When Inefficiency Becomes the Status Quo
Grumet, Louis, The CPA Journal
Point of fact: Not once in the last 18 years has the New York State legislature completed the budget on time. That means that we now have high school graduates and eligible voters helping elect or reelect (the vast majority of the state's elected officials do get reelected) legislators without ever having seen them fulfill their basic responsibility of passing the state budget on the schedule mandated by the New York State Constitution.
Although the state's fiscal year begins on April 1, the actual budget cycle begins nine months earlier, as each part of the government compiles its revenue and expense budget for the ensuing fiscal year. For example, the revenue and expense budgets for fiscal year 2003/04 were set and approved during March and April of this year. Therefore, when the legislature passes a late budget, they are using old numbers-not a prescription for effective government.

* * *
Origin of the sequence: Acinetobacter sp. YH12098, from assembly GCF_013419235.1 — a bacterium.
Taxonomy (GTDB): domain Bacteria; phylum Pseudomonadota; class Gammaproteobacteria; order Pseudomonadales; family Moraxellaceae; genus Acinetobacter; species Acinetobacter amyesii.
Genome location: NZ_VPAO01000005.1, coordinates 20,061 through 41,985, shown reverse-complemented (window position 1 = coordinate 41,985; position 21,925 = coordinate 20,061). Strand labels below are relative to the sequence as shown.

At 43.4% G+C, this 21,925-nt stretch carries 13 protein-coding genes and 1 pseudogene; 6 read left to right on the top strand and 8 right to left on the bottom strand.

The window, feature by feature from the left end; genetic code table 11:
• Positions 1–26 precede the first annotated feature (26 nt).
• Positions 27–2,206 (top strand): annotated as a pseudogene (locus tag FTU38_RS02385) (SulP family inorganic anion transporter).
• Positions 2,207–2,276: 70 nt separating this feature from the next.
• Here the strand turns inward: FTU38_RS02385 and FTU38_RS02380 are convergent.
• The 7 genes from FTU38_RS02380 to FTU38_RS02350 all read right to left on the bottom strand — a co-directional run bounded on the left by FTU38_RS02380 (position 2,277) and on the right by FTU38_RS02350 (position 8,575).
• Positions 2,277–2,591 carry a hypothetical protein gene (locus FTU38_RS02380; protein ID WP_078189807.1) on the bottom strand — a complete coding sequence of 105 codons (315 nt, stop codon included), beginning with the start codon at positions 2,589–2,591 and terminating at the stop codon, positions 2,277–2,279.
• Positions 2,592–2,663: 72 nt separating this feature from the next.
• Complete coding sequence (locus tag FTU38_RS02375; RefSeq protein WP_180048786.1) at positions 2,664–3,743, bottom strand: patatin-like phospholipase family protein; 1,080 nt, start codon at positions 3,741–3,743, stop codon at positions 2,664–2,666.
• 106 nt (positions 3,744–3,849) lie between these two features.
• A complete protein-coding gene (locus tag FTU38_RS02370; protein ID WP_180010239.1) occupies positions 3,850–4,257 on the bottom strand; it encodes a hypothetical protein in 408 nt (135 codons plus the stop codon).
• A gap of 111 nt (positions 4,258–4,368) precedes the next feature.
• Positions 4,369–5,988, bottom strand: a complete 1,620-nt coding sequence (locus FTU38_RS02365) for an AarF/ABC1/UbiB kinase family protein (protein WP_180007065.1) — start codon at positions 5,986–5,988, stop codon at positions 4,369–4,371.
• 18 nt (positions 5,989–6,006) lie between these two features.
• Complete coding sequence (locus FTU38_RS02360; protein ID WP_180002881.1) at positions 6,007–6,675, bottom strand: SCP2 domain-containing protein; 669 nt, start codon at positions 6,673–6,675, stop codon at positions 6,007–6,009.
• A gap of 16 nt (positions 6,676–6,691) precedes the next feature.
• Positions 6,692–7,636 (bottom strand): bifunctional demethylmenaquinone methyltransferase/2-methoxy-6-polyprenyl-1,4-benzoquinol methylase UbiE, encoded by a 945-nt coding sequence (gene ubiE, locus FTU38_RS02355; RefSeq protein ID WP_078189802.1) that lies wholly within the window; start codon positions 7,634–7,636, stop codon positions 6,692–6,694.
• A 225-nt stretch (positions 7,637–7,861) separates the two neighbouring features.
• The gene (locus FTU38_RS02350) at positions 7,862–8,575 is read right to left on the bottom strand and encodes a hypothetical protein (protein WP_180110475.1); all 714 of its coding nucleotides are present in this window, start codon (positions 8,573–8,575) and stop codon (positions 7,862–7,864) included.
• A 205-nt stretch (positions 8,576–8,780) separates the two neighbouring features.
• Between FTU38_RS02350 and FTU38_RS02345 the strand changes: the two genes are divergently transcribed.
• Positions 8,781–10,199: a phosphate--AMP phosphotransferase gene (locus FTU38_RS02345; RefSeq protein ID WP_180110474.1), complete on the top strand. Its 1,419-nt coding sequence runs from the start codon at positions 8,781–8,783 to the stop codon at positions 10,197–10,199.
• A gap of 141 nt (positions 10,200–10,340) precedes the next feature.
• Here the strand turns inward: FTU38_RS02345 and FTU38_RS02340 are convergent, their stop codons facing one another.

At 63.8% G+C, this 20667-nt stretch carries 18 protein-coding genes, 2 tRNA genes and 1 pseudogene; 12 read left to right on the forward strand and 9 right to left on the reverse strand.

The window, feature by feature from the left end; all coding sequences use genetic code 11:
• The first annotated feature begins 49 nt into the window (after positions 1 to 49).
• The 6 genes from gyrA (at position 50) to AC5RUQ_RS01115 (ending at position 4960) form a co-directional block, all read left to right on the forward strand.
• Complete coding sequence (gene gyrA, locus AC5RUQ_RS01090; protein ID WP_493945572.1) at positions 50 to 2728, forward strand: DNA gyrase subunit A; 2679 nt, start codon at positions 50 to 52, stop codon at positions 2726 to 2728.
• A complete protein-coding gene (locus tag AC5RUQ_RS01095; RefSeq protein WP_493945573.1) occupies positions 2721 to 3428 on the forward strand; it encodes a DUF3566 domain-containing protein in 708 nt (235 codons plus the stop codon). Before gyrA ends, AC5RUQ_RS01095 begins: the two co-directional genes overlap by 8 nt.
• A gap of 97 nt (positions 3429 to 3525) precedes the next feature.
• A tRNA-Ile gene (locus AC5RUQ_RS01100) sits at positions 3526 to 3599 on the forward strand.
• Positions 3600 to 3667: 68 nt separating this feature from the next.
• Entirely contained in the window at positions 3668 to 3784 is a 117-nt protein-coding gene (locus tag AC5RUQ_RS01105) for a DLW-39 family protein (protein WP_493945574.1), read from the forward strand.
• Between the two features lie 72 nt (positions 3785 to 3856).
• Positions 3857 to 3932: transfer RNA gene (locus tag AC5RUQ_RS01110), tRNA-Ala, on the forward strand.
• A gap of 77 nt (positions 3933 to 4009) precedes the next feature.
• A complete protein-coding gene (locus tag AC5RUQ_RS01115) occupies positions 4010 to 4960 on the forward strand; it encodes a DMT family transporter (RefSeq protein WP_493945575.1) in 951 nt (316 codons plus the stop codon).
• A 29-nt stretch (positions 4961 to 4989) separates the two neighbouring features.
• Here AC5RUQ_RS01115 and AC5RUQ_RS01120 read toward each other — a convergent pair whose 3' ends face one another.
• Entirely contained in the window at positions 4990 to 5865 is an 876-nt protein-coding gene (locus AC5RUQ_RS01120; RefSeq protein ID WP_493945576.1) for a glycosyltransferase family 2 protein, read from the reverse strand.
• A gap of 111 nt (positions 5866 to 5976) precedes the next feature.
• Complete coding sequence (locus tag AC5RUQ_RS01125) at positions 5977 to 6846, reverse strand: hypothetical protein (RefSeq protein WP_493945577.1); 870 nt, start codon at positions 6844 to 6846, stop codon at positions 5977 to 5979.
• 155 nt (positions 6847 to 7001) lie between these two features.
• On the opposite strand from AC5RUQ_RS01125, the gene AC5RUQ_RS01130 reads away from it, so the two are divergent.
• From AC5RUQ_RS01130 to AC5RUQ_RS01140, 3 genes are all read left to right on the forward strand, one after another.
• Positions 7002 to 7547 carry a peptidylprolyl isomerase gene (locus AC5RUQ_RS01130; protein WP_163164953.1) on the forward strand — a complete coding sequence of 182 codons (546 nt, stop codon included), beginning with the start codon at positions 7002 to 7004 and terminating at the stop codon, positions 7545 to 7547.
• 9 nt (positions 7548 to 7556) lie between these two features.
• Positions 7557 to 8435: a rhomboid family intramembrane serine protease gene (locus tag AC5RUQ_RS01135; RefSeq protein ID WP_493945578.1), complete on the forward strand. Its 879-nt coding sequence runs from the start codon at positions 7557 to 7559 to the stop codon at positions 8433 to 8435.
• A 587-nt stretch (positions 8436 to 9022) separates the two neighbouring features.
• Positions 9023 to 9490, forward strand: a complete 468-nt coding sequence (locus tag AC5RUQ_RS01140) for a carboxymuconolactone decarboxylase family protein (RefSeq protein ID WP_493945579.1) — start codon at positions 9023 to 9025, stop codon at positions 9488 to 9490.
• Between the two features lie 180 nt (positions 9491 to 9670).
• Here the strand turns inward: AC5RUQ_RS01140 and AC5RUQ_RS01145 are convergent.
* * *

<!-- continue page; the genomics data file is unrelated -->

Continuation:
But there's more. Operating the state without an approved budget affects everyone in the state, because state-- funded organizations and services that rely to any degree on state and local government funding cannot reliably budget or plan their programs and services without knowing the state's budget for their sector. For example, the school year officially starts on July 1, and when that date rolls around with the budget still up in the air, the education system, New York City, and many other local governments must begin the new year not knowing their budgets. In the education system, I have no doubt that this pattern even has a subtle psychological affect on students' attitudes; over time, their perspective on the importance of deadlines becomes skewed by this apparently blase attitude from the state government. …